There’s another white man named Steve who was recently promoted to a manager because his suggestions, unlike Nick’s, are actually helpful. He is just as dogmatic and certain about the validity his suggestions as Nick, but does a much better job of effectively communicating and implementing them. After being promoted Steve stood behind me to silently observe how I was stacking packages, and apparently found fault in my technique because he complained to another manager about it. The other manager didn’t see anything wrong with my stacking, however, which makes me think that Steve was more interested in dominating me to demonstrate his superiority than helping me become a better package handler — which parallels broader patterns of egotistical white masculine dominance that imitate a position of superiority that doesn’t actually exist.
The most egregiously problematic white man in the warehouse is named John, a bona fide Trumpette who wears MAGA and Trump 2020 gear on a regular basis, including shirts with “Trump 2020: Fuck Your Feelings” and “Trump 2020: Make the Liberals Cry Again” printed largely across them. John seems extroverted because he never stops talking, but the only thing he talks about is how much he dislikes this job and California. He, like Nick, turns to me for white masculine validation that I don’t provide, and instead squawks like an irritated bird trapped in a cage of his own design.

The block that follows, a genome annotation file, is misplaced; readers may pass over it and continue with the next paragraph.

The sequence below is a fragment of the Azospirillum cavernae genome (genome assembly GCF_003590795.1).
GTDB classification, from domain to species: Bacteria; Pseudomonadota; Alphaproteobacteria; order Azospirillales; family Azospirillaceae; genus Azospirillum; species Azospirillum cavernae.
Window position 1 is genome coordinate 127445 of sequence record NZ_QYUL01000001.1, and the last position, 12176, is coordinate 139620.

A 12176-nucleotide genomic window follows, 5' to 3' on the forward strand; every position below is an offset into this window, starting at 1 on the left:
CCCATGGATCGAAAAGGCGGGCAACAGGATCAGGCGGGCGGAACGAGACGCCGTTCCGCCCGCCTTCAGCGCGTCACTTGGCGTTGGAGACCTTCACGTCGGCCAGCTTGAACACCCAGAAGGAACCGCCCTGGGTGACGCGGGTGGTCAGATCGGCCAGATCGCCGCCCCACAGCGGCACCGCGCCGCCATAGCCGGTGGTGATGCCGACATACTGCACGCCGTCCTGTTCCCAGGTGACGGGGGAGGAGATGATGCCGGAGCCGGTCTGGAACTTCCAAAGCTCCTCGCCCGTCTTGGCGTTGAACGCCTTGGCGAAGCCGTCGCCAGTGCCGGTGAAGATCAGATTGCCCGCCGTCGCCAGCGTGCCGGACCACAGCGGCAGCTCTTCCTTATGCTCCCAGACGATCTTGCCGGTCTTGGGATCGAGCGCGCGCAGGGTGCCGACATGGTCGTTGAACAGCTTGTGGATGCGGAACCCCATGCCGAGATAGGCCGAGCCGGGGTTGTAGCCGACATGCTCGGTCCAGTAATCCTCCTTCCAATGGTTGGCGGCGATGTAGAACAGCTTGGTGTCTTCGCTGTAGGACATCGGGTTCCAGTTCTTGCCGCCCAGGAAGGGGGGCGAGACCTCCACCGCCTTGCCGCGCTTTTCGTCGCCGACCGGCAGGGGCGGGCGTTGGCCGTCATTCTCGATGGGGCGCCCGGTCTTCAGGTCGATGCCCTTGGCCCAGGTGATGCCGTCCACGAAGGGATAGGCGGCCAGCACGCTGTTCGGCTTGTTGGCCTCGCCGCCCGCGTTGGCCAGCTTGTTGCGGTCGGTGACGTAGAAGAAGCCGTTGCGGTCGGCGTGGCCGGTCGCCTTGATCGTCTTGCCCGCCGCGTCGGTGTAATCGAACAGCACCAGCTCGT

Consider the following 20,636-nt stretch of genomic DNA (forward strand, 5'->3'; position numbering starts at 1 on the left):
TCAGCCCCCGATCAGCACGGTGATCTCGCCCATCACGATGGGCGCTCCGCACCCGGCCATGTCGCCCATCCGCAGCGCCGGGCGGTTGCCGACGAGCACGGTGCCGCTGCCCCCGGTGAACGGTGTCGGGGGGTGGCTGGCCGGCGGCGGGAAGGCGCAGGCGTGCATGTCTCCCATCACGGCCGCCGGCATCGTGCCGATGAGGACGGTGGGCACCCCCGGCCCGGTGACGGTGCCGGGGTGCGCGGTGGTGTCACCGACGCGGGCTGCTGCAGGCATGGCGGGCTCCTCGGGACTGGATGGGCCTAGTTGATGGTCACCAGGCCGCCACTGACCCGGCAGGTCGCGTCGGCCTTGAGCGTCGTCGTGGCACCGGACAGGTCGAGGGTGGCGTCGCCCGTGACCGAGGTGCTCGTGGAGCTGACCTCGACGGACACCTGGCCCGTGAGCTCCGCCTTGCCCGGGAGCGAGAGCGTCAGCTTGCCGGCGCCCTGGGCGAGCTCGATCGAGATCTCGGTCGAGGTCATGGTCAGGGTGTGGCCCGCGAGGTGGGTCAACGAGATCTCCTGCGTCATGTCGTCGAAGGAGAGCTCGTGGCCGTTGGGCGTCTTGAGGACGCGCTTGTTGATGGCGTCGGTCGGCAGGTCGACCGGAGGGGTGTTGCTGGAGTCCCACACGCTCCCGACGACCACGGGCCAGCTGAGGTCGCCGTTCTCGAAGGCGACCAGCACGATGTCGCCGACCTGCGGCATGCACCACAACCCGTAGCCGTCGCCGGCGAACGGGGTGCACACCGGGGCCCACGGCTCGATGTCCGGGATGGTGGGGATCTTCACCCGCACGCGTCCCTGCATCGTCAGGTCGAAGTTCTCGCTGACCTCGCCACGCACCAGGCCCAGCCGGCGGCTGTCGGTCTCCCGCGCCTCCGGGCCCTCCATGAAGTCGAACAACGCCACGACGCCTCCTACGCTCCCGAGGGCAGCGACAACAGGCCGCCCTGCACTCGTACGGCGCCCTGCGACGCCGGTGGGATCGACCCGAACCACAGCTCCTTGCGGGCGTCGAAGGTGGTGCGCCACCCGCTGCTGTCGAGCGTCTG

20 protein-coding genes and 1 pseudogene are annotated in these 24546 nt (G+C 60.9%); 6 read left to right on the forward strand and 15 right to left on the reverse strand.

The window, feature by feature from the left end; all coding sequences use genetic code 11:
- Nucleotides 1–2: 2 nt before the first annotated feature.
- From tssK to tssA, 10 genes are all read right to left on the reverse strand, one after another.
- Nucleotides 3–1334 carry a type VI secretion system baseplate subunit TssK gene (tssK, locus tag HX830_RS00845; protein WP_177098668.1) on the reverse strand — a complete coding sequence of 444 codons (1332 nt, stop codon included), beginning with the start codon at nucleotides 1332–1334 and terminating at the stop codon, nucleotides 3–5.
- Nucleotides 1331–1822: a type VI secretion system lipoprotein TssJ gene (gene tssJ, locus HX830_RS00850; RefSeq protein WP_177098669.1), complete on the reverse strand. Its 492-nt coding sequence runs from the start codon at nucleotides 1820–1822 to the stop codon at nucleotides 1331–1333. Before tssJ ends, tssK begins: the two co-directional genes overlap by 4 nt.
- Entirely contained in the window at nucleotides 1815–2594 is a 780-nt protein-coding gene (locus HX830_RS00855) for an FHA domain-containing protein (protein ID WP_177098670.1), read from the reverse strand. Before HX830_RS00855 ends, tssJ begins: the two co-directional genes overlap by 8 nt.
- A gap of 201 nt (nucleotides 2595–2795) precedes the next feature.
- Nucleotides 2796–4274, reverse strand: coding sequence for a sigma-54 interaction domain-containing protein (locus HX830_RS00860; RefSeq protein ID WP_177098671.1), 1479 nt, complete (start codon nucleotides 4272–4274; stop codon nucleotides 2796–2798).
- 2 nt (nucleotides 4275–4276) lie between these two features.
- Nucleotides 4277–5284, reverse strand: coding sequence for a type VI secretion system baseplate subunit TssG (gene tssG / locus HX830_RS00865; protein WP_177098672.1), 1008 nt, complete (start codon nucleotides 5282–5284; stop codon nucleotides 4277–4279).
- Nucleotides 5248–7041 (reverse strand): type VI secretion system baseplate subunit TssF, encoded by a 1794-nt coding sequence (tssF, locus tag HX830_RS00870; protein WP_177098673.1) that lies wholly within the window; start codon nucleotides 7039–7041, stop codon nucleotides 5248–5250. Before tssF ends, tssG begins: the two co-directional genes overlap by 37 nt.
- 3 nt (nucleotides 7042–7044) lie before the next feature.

Once while I was washing my hands in the restroom John came in and sardonically said that this was a great way to be spending a Friday evening; I remained silent but made stern eye contact through the mirror, and watched him bristle under the weight of his negativity. He regularly shares a similar sentiment as he loudly narrates how he never expected he would be doing this kind of job when he grew up. He has another job as a pool man that he also complains about because no matter how well he cleans the pool he is called back to clean it again. He still has a hard time affording his bills, and I understand and resonate with his frustration, for I have been working four jobs and can still barely make ends meet, and know how demoralizing it can be to do repetitive and physically exhausting work. What I don’t resonate with is how he appears to use a presumptive sense of entitlement to maintain a false sense of superiority that stresses him out more than the actual job itself. Humility would probably alleviate a lot of his stress, but humility is rare within communities that are predicated on and burdened by maintaining a superiority that doesn’t actually exist.